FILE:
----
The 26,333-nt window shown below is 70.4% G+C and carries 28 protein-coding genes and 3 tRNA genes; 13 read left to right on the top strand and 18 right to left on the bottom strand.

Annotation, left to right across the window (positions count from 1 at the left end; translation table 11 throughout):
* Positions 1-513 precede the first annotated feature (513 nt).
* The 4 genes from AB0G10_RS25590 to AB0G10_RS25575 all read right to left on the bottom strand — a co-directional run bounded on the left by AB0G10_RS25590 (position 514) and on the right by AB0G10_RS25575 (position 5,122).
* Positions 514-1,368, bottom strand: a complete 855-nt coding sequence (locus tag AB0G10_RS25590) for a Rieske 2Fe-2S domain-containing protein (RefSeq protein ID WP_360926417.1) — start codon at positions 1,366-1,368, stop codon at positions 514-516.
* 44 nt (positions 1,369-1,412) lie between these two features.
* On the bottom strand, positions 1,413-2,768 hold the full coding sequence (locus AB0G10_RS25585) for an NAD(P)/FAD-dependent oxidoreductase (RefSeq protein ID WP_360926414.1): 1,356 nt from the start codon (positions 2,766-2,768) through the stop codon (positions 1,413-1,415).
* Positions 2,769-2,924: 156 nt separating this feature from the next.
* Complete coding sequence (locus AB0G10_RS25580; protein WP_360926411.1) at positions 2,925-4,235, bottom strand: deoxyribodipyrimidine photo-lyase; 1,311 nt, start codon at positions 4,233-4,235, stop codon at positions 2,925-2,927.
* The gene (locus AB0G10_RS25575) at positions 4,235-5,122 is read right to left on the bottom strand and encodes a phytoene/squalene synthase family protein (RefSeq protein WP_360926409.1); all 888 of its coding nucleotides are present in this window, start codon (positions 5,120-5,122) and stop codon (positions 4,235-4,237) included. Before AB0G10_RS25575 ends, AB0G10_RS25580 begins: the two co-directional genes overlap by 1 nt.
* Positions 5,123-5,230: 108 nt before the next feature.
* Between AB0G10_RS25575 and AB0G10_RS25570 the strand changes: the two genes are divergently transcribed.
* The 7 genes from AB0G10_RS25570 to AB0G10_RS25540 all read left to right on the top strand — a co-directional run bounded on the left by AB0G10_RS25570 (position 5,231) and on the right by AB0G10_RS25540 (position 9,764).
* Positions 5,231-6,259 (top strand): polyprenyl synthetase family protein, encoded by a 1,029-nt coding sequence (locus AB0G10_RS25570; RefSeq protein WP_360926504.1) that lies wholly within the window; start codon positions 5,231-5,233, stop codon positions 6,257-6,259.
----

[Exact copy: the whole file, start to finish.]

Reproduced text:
The 26,333-nt window shown below is 70.4% G+C and carries 28 protein-coding genes and 3 tRNA genes; 13 read left to right on the top strand and 18 right to left on the bottom strand.

Annotation, left to right across the window (positions count from 1 at the left end; translation table 11 throughout):
* Positions 1-513 precede the first annotated feature (513 nt).
* The 4 genes from AB0G10_RS25590 to AB0G10_RS25575 all read right to left on the bottom strand — a co-directional run bounded on the left by AB0G10_RS25590 (position 514) and on the right by AB0G10_RS25575 (position 5,122).
* Positions 514-1,368, bottom strand: a complete 855-nt coding sequence (locus tag AB0G10_RS25590) for a Rieske 2Fe-2S domain-containing protein (RefSeq protein ID WP_360926417.1) — start codon at positions 1,366-1,368, stop codon at positions 514-516.
* 44 nt (positions 1,369-1,412) lie between these two features.
* On the bottom strand, positions 1,413-2,768 hold the full coding sequence (locus AB0G10_RS25585) for an NAD(P)/FAD-dependent oxidoreductase (RefSeq protein ID WP_360926414.1): 1,356 nt from the start codon (positions 2,766-2,768) through the stop codon (positions 1,413-1,415).
* Positions 2,769-2,924: 156 nt separating this feature from the next.
* Complete coding sequence (locus AB0G10_RS25580; protein WP_360926411.1) at positions 2,925-4,235, bottom strand: deoxyribodipyrimidine photo-lyase; 1,311 nt, start codon at positions 4,233-4,235, stop codon at positions 2,925-2,927.
* The gene (locus AB0G10_RS25575) at positions 4,235-5,122 is read right to left on the bottom strand and encodes a phytoene/squalene synthase family protein (RefSeq protein WP_360926409.1); all 888 of its coding nucleotides are present in this window, start codon (positions 5,120-5,122) and stop codon (positions 4,235-4,237) included. Before AB0G10_RS25575 ends, AB0G10_RS25580 begins: the two co-directional genes overlap by 1 nt.
* Positions 5,123-5,230: 108 nt before the next feature.
* Between AB0G10_RS25575 and AB0G10_RS25570 the strand changes: the two genes are divergently transcribed.
* The 7 genes from AB0G10_RS25570 to AB0G10_RS25540 all read left to right on the top strand — a co-directional run bounded on the left by AB0G10_RS25570 (position 5,231) and on the right by AB0G10_RS25540 (position 9,764).
* Positions 5,231-6,259 (top strand): polyprenyl synthetase family protein, encoded by a 1,029-nt coding sequence (locus AB0G10_RS25570; RefSeq protein WP_360926504.1) that lies wholly within the window; start codon positions 5,231-5,233, stop codon positions 6,257-6,259.